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FW: [tips_and_tricks] Additions to Tax?

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  • dave
    Right on Bob and Frog!! A couple years back I investigated the total numbers and figured the odds on prosecution are equivalent to getting hit by lightning.
    Message 1 of 2 , Aug 8, 2010
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      Right on Bob and Frog!!

       

      A couple years back I investigated the total numbers and figured the odds on prosecution are equivalent to getting hit by lightning. Actually…the odds for a lightning strike are better. If the truth be known that the IRS only forwards a snippet of people over to the DOJ for ‘prostitution’, more people would take the chance. However ….there is still the advertising-marketing genius of the Al Capone trial that established the myth that if you don’t pay taxes, you go to jail. Every year it’s easy to keep the myth alive for the “information officer’s” [yes…that’s the name] of the IRS release press releases just around tax time of a few select sacrificial “non virgins.” [Notice….they have a greed element in the cases…hence not innocent virgins.]

       

      Side Note: Think of the genius behind that move on Al Capone….I imagine Taft [aka former President Taft] or his cronies who’s established the 16th amendment as a tax on the national government….offered the idea that two birds could be killed with one stone: Get rid of Al Capone and use the notoriety of the trial as marketing genius to convince others they had better pay their share or be equivalent to a gangster. Clever eh???

       

      Back to the story….out of most of the people offered for prosecution most such cases are actually people who FILED a return but didn’t pay enough. Either that or corporate taxes. Only a few cases are “patriot oriented” 1040 subjects. In these cases the IRS/DOJ team picks their judges appropriately. [I am convinced this is a judge-DOJ-IRS conspiracy for they can’t find the judge who takes due process seriously….thus they find quasi-due-process judges with a communist-political agenda of pay your fair share….like Walter Rice in the case of Walt Maken.] The conviction rate for murder in the state’s is 75%....yet for the DOJ in runs 90%+ in income tax cases. What does that tell you???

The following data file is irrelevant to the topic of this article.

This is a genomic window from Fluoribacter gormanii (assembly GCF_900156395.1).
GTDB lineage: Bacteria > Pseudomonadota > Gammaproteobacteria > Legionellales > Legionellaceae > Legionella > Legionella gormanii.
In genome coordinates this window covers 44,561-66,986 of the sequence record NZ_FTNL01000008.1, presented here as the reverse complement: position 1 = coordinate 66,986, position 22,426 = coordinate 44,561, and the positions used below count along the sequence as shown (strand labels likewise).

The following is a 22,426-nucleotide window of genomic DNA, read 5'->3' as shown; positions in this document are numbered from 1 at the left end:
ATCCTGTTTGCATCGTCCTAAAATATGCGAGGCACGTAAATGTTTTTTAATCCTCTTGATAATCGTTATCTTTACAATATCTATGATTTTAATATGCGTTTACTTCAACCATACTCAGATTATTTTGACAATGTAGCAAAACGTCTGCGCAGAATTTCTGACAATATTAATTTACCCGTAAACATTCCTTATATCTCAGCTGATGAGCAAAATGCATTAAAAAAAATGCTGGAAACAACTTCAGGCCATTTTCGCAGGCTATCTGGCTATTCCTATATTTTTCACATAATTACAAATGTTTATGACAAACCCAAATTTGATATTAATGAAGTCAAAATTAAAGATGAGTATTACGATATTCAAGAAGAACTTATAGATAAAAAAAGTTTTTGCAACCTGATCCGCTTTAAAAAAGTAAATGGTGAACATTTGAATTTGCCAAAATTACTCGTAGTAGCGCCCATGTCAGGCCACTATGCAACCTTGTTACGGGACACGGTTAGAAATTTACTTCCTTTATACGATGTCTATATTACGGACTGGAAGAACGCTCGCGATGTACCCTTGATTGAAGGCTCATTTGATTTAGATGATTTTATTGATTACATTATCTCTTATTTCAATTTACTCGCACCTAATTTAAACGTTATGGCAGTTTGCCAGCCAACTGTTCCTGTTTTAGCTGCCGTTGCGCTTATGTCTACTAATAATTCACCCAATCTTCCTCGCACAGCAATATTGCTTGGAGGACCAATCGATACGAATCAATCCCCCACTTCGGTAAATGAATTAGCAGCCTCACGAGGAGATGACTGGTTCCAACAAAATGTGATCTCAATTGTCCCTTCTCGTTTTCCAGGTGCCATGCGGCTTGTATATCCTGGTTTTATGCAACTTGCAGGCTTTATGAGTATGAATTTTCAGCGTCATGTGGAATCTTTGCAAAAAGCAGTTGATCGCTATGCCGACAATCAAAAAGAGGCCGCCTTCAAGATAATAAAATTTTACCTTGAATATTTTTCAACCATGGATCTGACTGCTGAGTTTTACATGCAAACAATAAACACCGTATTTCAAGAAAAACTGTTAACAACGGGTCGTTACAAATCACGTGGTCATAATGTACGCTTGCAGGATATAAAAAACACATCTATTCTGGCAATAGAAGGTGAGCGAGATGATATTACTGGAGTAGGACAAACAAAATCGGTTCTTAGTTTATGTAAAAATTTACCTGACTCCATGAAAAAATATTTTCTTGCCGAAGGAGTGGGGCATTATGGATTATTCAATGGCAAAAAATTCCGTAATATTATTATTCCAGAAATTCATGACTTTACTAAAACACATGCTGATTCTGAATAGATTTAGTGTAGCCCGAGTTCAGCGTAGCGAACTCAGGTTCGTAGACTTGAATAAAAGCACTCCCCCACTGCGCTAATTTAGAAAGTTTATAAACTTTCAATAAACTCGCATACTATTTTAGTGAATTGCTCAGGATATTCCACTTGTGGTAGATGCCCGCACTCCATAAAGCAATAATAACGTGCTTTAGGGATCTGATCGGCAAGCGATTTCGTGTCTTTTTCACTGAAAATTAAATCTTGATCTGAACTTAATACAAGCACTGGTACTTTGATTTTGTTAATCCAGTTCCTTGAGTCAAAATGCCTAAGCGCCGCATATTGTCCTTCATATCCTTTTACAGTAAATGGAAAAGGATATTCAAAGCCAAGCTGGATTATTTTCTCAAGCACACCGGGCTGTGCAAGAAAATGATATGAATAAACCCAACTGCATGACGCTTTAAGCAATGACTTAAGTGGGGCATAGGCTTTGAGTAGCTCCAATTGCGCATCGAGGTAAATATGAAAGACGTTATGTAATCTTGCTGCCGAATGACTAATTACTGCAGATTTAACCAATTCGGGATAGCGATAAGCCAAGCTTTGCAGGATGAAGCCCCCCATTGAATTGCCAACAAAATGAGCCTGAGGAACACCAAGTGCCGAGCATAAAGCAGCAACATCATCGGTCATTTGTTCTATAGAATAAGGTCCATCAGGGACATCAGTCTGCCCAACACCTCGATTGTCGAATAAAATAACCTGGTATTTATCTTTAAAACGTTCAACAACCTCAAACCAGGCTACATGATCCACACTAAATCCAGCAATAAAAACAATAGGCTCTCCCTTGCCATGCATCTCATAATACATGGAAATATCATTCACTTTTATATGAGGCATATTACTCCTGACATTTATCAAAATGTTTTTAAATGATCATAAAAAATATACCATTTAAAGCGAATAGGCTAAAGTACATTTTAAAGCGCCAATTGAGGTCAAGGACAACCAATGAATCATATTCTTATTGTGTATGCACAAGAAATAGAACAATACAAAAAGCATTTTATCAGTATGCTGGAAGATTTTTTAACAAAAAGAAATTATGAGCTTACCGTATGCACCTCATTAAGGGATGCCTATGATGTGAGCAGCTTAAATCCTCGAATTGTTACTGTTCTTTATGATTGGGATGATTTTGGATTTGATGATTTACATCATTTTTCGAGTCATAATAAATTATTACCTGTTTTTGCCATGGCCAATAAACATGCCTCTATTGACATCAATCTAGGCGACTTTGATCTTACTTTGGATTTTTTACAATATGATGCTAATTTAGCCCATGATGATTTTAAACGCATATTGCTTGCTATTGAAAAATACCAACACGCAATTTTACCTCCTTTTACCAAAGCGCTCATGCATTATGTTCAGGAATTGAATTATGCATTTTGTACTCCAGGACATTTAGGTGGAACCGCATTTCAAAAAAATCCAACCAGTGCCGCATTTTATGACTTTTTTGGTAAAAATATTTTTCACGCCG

But here is the important point: Why don’t they prosecute more? Ahhhhh……here are the reason’s…

      1.       If they prosecute too many, the ADVERTISING works the other way around. Now every neighbor knows someone prosecuted. It now becomes KNOWN that the IRS are simply “laying and waiting” much like how well respected cops are for speed traps.

      2.       It costs money. Some bean counter has run the number on “trial” advertising impact vs cost of trial.

      3.       They could run into a sympathetic judge. Whoops….precedent!!

      4.       They chance running into a sharp defense team of lawyers. Whoops!!

       

      Thus the strategy is:

       

      ·         Pick the targets carefully….find an element of greed.

      ·         Pick the judge….find a judge with at least the correct political agenda.

      ·         Prosecute successfully….but not too many.

       





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    • BOB GREGORY